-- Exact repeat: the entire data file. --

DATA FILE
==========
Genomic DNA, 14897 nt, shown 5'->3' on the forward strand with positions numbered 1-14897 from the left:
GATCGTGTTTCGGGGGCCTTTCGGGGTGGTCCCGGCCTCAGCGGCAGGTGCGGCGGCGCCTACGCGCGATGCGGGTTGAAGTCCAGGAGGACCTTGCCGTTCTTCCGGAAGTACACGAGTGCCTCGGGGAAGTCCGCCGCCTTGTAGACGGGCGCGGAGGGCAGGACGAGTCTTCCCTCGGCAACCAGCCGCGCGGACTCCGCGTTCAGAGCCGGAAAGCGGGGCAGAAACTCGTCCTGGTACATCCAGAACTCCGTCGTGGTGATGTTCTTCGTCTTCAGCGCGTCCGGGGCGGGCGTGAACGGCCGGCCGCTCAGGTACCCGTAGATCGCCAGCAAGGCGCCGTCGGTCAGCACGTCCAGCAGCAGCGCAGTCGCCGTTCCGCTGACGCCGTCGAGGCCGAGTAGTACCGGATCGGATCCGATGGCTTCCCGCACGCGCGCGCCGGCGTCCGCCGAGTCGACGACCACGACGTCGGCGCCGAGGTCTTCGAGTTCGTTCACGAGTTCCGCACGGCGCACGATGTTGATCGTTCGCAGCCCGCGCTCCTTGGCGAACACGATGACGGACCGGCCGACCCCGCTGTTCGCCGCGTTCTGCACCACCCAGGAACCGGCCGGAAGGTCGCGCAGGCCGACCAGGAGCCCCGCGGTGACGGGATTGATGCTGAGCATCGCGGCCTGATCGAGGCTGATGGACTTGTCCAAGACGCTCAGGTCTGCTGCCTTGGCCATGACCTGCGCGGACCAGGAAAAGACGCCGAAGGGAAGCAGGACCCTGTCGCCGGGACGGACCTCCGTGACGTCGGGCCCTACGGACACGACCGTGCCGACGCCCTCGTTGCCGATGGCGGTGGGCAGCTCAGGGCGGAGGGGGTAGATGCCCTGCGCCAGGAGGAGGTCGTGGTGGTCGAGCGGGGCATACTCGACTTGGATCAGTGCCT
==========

Genomic DNA, 14897 nt, shown 5'->3' on the forward strand with positions numbered 1-14897 from the left:
GATCGTGTTTCGGGGGCCTTTCGGGGTGGTCCCGGCCTCAGCGGCAGGTGCGGCGGCGCCTACGCGCGATGCGGGTTGAAGTCCAGGAGGACCTTGCCGTTCTTCCGGAAGTACACGAGTGCCTCGGGGAAGTCCGCCGCCTTGTAGACGGGCGCGGAGGGCAGGACGAGTCTTCCCTCGGCAACCAGCCGCGCGGACTCCGCGTTCAGAGCCGGAAAGCGGGGCAGAAACTCGTCCTGGTACATCCAGAACTCCGTCGTGGTGATGTTCTTCGTCTTCAGCGCGTCCGGGGCGGGCGTGAACGGCCGGCCGCTCAGGTACCCGTAGATCGCCAGCAAGGCGCCGTCGGTCAGCACGTCCAGCAGCAGCGCAGTCGCCGTTCCGCTGACGCCGTCGAGGCCGAGTAGTACCGGATCGGATCCGATGGCTTCCCGCACGCGCGCGCCGGCGTCCGCCGAGTCGACGACCACGACGTCGGCGCCGAGGTCTTCGAGTTCGTTCACGAGTTCCGCACGGCGCACGATGTTGATCGTTCGCAGCCCGCGCTCCTTGGCGAACACGATGACGGACCGGCCGACCCCGCTGTTCGCCGCGTTCTGCACCACCCAGGAACCGGCCGGAAGGTCGCGCAGGCCGACCAGGAGCCCCGCGGTGACGGGATTGATGCTGAGCATCGCGGCCTGATCGAGGCTGATGGACTTGTCCAAGACGCTCAGGTCTGCTGCCTTGGCCATGACCTGCGCGGACCAGGAAAAGACGCCGAAGGGAAGCAGGACCCTGTCGCCGGGACGGACCTCCGTGACGTCGGGCCCTACGGACACGACCGTGCCGACGCCCTCGTTGCCGATGGCGGTGGGCAGCTCAGGGCGGAGGGGGTAGATGCCCTGCGCCAGGAGGAGGTCGTGGTGGTCGAGCGGGGCATACTCGACTTGGATCAGTGCCT